On the other hand though, the film itself does work. Whilst it might not tell the story that we were looking for it still paints a fascinating view into a new take on the Evangelion universe that consistently throws up new stuff that makes you hungry to keep watching and see more about what’s going on. It turns out that bullying Shinji is still interesting enough that you want to find out just how they’re going to do it this time (a bit like waiting to see how they were going to kill Kenny in South Park) and the action sequences that book-end the film are really great to watch, although at the same time they don’t come close to the Asuka fight from End of Evangelion (surely still one of the greatest mecha action sequences ever) and they do suffer a little from a tendency to wander into the abstract.
On a technical level you have to admit that the film really pulls it off. It looks spectacularly good throughout, even if a lot of the abstract backgrounds seem to be coming from a different film entirely and don’t really work with the rest of the movie. You also have to give credit where credit is due for how awesome ‘pirate’ Asuka looks! Studio Khara have done good work throughout this "rebuild" series and this is no different, although oddly enough the preview for the final film is clearly comprised of unfinished shots and looks really clunky. The soundtrack is really good here too and Hikaru Utada returns once again for theme song duty with Sakura Nagashi, which is solid enough though not quite as strong as the other films theme songs.
The Japanese cast present a really good performance here too, but the English dub is shockingly bad. It’s stilted and dull, and it sounds as if the remaining members of the original cast can’t quite remember how to do these characters any more - one suspects that the dub was rushed to get it ready to try and cut down on the time taken up by the forced re-writes to the translation of the script. Speaking of which, it should be mentioned that the two scripts are different but not to a huge degree. Both subtitle tracks are available on the disc here and both are equally good versions of the film. The main difference is that the new script tends to push characterisation a bit more and extrapolates further on certain points. For the record I don’t at all hold it against Anno and Khara for wanting to make sure they got the version of the film they wanted released in the West, but at the same time one does have to wonder what on Earth Funimation and Khara were doing that made the re-translation take two years (I suspect there were issues on both sides here and it will be interesting to see if Funimation are still going to be involved when the final film turns up).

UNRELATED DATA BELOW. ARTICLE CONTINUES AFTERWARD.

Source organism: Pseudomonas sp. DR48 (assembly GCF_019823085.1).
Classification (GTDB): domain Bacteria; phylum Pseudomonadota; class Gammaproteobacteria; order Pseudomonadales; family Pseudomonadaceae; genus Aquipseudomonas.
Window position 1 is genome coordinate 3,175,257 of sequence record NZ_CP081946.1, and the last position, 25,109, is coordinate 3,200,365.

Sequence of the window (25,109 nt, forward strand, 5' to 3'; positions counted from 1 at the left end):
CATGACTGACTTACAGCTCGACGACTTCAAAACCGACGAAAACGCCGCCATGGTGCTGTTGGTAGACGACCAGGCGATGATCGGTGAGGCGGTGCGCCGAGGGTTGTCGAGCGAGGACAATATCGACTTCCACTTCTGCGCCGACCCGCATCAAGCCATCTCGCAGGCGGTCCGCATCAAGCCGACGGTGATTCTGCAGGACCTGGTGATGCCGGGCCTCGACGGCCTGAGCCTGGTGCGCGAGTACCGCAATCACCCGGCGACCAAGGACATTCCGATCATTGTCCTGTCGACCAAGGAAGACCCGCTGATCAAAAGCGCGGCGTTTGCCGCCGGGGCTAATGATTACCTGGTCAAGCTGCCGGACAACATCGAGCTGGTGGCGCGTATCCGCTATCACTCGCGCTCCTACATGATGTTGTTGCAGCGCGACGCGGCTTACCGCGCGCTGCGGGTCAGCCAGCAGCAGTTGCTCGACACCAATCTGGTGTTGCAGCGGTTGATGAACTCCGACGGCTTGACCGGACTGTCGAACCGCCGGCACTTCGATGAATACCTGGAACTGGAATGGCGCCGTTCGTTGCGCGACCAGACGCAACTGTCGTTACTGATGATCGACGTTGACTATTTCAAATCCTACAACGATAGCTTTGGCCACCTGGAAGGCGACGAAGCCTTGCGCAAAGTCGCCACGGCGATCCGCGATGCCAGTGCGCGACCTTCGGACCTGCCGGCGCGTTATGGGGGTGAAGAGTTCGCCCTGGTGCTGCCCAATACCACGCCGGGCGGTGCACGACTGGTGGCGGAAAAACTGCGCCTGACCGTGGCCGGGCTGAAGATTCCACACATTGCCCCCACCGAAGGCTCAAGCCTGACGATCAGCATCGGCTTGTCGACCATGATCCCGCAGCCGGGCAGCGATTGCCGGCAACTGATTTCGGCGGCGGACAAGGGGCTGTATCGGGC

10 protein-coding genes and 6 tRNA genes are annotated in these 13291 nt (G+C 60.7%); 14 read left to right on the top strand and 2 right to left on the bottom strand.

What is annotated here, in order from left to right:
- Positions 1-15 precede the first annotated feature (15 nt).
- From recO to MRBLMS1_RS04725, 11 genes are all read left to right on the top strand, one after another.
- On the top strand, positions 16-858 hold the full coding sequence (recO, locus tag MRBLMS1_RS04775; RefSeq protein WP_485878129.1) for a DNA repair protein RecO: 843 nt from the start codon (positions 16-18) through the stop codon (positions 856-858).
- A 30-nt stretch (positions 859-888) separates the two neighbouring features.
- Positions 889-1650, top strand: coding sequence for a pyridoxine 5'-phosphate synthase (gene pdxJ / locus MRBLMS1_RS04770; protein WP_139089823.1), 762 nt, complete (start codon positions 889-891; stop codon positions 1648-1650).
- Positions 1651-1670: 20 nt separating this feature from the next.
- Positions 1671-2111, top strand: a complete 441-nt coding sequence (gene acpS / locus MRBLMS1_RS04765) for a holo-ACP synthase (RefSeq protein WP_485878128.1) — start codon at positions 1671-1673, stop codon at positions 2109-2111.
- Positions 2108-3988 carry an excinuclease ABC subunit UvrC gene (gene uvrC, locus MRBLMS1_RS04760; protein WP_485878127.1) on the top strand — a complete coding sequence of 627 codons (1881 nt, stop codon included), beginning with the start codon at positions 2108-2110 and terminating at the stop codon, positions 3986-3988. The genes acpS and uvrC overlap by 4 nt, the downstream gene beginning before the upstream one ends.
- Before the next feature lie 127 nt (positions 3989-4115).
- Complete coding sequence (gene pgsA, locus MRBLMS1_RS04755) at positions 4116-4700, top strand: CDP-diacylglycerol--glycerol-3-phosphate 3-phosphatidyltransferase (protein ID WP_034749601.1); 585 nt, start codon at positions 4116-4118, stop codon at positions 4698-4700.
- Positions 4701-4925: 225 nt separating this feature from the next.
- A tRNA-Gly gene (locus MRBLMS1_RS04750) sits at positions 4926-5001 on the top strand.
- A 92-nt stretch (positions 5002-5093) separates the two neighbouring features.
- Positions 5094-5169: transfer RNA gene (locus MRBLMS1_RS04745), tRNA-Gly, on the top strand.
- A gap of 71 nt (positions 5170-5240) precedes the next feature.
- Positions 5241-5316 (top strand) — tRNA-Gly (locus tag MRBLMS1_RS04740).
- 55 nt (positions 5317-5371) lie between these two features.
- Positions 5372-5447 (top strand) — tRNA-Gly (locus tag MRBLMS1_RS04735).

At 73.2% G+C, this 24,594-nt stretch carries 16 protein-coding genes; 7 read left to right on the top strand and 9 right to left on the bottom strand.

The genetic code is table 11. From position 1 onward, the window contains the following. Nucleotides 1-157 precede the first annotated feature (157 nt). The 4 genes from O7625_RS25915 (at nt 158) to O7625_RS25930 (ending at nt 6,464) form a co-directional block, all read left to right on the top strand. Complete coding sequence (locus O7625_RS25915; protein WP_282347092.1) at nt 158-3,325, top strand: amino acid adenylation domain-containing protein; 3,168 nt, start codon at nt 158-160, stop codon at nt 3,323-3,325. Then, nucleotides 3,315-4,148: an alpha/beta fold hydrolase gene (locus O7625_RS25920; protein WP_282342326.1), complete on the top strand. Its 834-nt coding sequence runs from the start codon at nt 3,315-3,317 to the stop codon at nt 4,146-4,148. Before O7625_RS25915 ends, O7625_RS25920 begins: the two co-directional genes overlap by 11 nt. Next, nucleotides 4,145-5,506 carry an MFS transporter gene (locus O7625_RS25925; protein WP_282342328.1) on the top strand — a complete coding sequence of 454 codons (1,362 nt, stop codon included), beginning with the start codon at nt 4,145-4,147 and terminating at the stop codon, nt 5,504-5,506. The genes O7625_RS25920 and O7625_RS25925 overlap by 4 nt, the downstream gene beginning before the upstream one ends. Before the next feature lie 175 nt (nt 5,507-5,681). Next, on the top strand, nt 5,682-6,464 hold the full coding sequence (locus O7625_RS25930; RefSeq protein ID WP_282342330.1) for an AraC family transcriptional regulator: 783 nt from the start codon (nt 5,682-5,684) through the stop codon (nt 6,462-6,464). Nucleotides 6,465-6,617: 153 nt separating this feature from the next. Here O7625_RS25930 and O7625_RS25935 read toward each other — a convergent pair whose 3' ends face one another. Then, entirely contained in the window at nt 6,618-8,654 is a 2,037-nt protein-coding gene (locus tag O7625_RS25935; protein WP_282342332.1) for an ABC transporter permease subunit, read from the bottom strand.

As for the disc itself it is worth noting what isn't on the disc. Whilst there are what feel like a million trailers for the film you won’t find the making of documentary that was on the Japanese release, and more annoyingly there isn’t any of the footage that was completed for the original film despite the fact that this would have been an incredible addition even if you only got it in storyboard form. There’s also no commentary track from either the Japanese or US cast and crew, so don’t expect to find the truth about what went down. Given how much could have been on this disc it’s really disappointing to find this so bare bones.
Ultimately, I rather suspect that by this stage if you’re engaged enough with the franchise to have the first two films you will be picking up this one too and likely already have a pre-order in. What you’ll get is a good film, and I can’t stress that enough, but you have to remain conscious that it’s not going to be the film you were expecting and you have to be able to put aside all the baggage that comes with that. Then you can resume the wait for Evangelion 3.0 + 1.0, although quite when we’ll get to see the fourth film is a big question at this point. Don’t hold your breath until Hideki Anno’s Godzilla film has hit cinemas.